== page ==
So you’re sticking to the freesurf route? Yeah, basically. A lot of people say they want to do it for the next couple of years then peace out, but I mean, I want to be successful in anything that I do. It’s just tough because you never really have that point as a freesurfer where you can go, “Great, I’m successful now and have made it as a freesurfer.” It’s like that movie, Birdman, where the main guy is having a crisis, thinking about how he was once great and is now gonna be irrelevant. You kind of always have to think about that stuff. It’s not like being a golfer. A golfer can come into his own in his late 30s or 40s because if you get the ball in the hole in a certain amount of strokes, you’re gonna beat someone. In surfing, especially as a freesurfer, there are so many other things that go into a successful career. You’ve gotta think about not only your surfing and what tricks the other guys are doing, but also how many hits your videos are getting, how many selfies you’re posting a day or how many 16-year-olds are following you on Instagram and things like that (laughs). You’ve kinda got to manage yourself like a business.

In that sense, it seems the freesurfer has to be quite entrepreneurial… Exactly. I was just doing my taxes the other day, and was tripping out on how much coin you burn throughout the year to be successful at it, and try to set yourself up for a comfortable future, which is crucial. Man, I sound like a parent right now! That’s not limited to freesurfers though, but pro surfers in general, I think. You’ll see these horror stories even with the guys on tour… a surfer can be one bad injury or one bad year away from losing everything they’ve worked for. We all want to live this amazing lifestyle, travel the globe, get barreled and, I don’t know, drink fine wines (laughs). I don’t care if you’re a hippy or not, every surfer knows you have to have some scrilla to do all of that unless your dad works for an airline or something. Being involved in projects like VNDA (a loungewear brand) has definitely opened my eyes to this kind of stuff. Having a strict budget, following a plan, and seeing it grow… that’s taught me a lot about life in general.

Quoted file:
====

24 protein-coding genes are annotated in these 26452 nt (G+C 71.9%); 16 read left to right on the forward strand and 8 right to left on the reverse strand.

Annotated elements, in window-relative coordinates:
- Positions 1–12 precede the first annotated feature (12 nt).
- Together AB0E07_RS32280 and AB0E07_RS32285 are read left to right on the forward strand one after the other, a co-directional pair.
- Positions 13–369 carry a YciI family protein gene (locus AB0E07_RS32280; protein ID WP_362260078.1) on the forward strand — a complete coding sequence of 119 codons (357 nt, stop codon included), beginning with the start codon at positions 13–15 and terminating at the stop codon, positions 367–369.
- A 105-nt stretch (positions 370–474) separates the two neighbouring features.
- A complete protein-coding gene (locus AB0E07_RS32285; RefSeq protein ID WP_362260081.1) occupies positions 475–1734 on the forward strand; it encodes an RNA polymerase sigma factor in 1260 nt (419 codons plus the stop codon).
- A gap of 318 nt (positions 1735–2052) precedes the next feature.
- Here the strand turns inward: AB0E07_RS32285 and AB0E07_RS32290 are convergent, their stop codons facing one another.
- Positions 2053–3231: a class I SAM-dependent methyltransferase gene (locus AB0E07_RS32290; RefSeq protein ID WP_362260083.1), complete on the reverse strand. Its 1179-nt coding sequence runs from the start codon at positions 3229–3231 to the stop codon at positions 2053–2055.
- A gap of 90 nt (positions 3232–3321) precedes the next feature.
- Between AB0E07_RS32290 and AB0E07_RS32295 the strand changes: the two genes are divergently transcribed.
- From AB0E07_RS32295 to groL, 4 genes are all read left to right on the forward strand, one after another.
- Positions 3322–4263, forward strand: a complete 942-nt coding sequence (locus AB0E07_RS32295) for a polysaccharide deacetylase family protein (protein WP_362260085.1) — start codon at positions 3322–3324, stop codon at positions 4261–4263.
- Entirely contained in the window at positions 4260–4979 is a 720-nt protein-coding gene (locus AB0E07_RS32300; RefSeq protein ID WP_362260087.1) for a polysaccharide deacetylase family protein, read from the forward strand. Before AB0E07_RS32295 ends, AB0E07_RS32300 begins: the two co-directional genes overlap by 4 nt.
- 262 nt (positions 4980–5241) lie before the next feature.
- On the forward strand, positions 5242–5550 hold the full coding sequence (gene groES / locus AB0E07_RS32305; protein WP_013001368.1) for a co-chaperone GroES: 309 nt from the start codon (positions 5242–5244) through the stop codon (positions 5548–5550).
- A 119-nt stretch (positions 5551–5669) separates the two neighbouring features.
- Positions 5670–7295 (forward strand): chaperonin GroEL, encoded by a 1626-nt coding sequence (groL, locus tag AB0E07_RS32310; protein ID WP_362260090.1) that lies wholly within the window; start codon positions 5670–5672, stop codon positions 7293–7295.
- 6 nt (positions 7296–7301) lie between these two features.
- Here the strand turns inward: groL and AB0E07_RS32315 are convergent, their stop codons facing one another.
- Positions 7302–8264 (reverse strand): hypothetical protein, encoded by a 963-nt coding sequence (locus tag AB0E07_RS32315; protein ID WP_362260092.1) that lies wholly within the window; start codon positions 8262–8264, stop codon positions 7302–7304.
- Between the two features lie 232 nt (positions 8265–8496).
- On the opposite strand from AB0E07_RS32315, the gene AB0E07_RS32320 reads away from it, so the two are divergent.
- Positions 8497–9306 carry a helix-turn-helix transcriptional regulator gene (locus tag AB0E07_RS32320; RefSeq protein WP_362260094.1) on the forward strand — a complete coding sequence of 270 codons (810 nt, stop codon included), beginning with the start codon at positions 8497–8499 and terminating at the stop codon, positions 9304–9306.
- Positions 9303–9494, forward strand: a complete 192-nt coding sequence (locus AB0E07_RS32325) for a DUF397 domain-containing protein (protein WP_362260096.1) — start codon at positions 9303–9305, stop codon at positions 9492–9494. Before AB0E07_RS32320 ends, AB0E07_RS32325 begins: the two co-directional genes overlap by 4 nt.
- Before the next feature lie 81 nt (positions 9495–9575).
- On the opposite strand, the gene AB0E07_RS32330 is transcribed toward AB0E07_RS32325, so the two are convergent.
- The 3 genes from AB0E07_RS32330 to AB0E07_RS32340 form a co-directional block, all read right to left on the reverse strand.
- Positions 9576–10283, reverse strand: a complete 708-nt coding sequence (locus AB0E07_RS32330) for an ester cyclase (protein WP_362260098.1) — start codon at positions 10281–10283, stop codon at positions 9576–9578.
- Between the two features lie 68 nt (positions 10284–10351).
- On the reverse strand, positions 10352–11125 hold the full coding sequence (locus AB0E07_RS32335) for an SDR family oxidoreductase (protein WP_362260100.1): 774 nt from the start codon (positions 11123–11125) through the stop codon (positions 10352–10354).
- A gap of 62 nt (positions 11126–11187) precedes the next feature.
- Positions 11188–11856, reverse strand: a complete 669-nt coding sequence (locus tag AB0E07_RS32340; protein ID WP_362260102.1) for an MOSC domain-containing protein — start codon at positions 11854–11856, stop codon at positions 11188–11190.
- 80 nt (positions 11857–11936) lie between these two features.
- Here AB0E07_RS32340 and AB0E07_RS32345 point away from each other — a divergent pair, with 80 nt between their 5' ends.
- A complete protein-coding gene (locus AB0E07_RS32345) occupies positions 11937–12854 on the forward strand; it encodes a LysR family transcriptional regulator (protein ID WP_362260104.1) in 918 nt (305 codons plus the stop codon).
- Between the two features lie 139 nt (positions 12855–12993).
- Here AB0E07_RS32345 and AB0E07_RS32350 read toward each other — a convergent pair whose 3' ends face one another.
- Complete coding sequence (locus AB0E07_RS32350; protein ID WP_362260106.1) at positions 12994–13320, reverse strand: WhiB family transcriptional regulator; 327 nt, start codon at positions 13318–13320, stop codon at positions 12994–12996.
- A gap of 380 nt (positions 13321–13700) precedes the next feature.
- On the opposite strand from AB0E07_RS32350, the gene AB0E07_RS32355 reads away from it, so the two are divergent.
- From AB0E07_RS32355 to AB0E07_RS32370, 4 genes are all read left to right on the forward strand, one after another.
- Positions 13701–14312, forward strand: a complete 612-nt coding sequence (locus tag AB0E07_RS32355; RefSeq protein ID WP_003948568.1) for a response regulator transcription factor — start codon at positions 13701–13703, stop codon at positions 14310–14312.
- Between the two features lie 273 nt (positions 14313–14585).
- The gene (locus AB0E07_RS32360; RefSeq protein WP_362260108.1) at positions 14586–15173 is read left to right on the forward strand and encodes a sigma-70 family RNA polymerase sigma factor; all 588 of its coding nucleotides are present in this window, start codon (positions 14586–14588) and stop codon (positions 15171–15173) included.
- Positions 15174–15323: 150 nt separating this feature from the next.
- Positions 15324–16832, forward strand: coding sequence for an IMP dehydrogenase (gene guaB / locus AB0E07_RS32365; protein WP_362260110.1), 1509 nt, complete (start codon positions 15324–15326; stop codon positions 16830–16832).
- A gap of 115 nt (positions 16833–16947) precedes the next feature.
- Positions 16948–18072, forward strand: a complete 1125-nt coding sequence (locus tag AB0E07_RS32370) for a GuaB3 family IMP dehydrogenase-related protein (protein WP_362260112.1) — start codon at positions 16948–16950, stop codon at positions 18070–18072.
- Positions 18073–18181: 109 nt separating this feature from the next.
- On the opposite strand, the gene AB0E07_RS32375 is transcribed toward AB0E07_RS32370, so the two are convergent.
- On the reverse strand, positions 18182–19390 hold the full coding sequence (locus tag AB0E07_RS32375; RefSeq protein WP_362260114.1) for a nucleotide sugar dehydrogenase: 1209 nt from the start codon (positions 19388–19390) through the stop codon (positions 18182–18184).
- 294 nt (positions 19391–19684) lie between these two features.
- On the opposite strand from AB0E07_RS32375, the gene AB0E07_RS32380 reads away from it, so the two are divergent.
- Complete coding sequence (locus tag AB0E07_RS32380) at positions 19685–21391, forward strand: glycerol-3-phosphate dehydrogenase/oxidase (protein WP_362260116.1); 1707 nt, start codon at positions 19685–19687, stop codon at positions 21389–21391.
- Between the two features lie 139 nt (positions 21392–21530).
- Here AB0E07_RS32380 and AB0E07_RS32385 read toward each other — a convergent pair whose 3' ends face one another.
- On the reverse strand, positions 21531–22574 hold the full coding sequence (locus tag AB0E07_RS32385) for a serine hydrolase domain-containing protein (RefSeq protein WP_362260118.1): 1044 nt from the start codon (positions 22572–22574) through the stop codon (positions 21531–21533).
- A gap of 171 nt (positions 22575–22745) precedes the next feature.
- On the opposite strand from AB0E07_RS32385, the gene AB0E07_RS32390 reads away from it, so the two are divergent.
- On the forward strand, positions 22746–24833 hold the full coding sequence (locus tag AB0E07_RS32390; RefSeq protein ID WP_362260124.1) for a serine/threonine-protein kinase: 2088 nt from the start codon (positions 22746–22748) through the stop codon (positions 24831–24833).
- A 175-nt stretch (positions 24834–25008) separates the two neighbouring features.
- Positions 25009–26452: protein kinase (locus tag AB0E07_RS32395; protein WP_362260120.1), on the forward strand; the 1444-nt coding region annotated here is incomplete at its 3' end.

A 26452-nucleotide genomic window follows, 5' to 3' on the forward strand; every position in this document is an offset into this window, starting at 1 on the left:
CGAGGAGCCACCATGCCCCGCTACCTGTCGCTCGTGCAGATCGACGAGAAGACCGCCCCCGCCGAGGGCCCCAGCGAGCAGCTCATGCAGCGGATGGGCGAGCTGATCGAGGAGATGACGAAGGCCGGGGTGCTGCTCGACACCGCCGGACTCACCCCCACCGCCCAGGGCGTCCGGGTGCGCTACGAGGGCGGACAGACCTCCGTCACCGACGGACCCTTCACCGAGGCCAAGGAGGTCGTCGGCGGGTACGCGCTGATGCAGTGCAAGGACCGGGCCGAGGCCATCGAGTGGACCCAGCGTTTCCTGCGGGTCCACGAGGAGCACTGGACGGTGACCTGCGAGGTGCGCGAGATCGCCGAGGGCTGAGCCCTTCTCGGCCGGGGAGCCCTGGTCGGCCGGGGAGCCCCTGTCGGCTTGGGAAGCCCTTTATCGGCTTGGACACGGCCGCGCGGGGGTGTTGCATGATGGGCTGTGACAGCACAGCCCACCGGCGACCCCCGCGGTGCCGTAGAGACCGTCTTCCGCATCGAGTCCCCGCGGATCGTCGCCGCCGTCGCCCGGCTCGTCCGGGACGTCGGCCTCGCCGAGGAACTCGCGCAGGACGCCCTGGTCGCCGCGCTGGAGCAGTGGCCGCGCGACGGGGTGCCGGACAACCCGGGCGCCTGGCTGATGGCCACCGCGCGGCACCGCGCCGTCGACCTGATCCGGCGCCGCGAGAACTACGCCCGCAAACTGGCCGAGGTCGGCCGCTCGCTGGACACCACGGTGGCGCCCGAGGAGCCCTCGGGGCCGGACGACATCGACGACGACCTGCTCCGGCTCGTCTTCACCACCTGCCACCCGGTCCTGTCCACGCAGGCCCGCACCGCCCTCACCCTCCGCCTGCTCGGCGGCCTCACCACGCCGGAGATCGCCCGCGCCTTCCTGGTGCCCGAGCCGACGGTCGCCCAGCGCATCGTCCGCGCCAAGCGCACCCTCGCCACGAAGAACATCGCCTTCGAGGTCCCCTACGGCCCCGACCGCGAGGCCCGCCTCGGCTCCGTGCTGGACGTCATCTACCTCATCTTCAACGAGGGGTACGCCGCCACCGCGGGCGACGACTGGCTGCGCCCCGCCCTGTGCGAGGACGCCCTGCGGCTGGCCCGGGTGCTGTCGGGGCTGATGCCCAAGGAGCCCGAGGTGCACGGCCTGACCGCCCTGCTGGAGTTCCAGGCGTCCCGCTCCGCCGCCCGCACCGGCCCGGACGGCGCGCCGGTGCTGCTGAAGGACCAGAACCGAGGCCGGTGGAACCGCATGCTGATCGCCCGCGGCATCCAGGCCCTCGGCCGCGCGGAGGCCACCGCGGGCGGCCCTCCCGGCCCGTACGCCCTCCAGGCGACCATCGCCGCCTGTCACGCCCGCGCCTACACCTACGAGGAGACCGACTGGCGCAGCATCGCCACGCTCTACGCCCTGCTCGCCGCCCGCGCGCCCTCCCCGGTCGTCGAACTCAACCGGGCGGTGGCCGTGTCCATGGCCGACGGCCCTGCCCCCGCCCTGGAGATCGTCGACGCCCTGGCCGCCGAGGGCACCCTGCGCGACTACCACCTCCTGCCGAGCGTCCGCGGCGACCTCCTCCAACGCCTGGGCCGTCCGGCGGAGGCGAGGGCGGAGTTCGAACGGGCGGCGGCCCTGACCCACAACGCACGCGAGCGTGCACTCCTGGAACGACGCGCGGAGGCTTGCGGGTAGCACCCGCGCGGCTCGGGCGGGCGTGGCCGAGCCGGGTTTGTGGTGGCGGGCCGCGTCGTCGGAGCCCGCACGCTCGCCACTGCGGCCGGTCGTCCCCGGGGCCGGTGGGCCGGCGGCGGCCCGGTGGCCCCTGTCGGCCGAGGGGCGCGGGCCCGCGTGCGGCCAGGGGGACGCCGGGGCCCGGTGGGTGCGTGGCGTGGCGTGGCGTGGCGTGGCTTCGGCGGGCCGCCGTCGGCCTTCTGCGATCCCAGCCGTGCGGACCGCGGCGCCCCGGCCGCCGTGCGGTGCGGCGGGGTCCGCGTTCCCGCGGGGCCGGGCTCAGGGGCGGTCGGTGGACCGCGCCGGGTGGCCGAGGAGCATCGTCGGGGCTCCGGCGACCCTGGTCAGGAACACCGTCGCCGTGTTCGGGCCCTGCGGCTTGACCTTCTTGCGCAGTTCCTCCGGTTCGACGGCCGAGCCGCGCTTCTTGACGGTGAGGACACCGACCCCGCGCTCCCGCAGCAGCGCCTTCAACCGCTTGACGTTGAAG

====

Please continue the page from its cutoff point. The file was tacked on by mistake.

Kurtz tries on Central American solitude. Photo: Tyler Cotrell

What’s your involvement with VNDA? Kerrzy approached me about getting involved when we were on a trip to Costa Rica almost three years ago. He knew I’ve sort of been around that fashion sphere of influence, whether hanging in NY, LA, or Miami. I liked what they were doing, so I invested a chunk of money into the brand. It just came together and is actually doing really well. It’s cool to have a project that you can dip your hands into outside of surfing. As a surfer, unless you’re on the World Tour or Kai calls you to film for one of his movies, you have a lot of downtime. So, if you’re not a complete idiot and you have the tools to do something really cool that may give you some longevity outside of your pro surf career, it’s rad to work on it.

Is getting involved in these non-surfing projects key for the freesurfer? Kinda. But going on trips, and that feeling of getting something great on film and putting it together with some creative direction… that’s really what my passion is still. It’s just hard to do more of it because it does eventually come down to a dollar sign. It all costs quite a bit. I want to live in a nice apartment, go out and be able to take girls on really nice dates, so I want to make money, but at the same time,  I want to be doing what I’m passionate about. You kinda have to deal with a bit of a limbo.


Oli oops on the Sunshine Coast. Photo: Tom Carey

Does knowing that you’re essentially always proving your worth as a freesurfer motivate you or bring you down? It’s motivating, f’sure. But it definitely gets overwhelming from time to time. With surfing, as a sport, everyone is getting so next level. Someone’s always doing a bigger, more tweaked air. If you’re not constantly progressing, you’re just gonna be irrelevant. Simple as that. That’s what makes me nervous. Every time you go online, it’s like, “Ok, did some Brazilian kid do a double backflip today?” Shit! That said, not knowing what’s happening next with it definitely keeps you on your feet. At the end of the day, if I’m getting stressed, I sit down and tell myself, “You surf for a living… come on.” With surfing, we’re living this amazing lifestyle, so I definitely don’t want it to end because I’m dumb about things. I think that’s that one main think every freesurfer thinks about.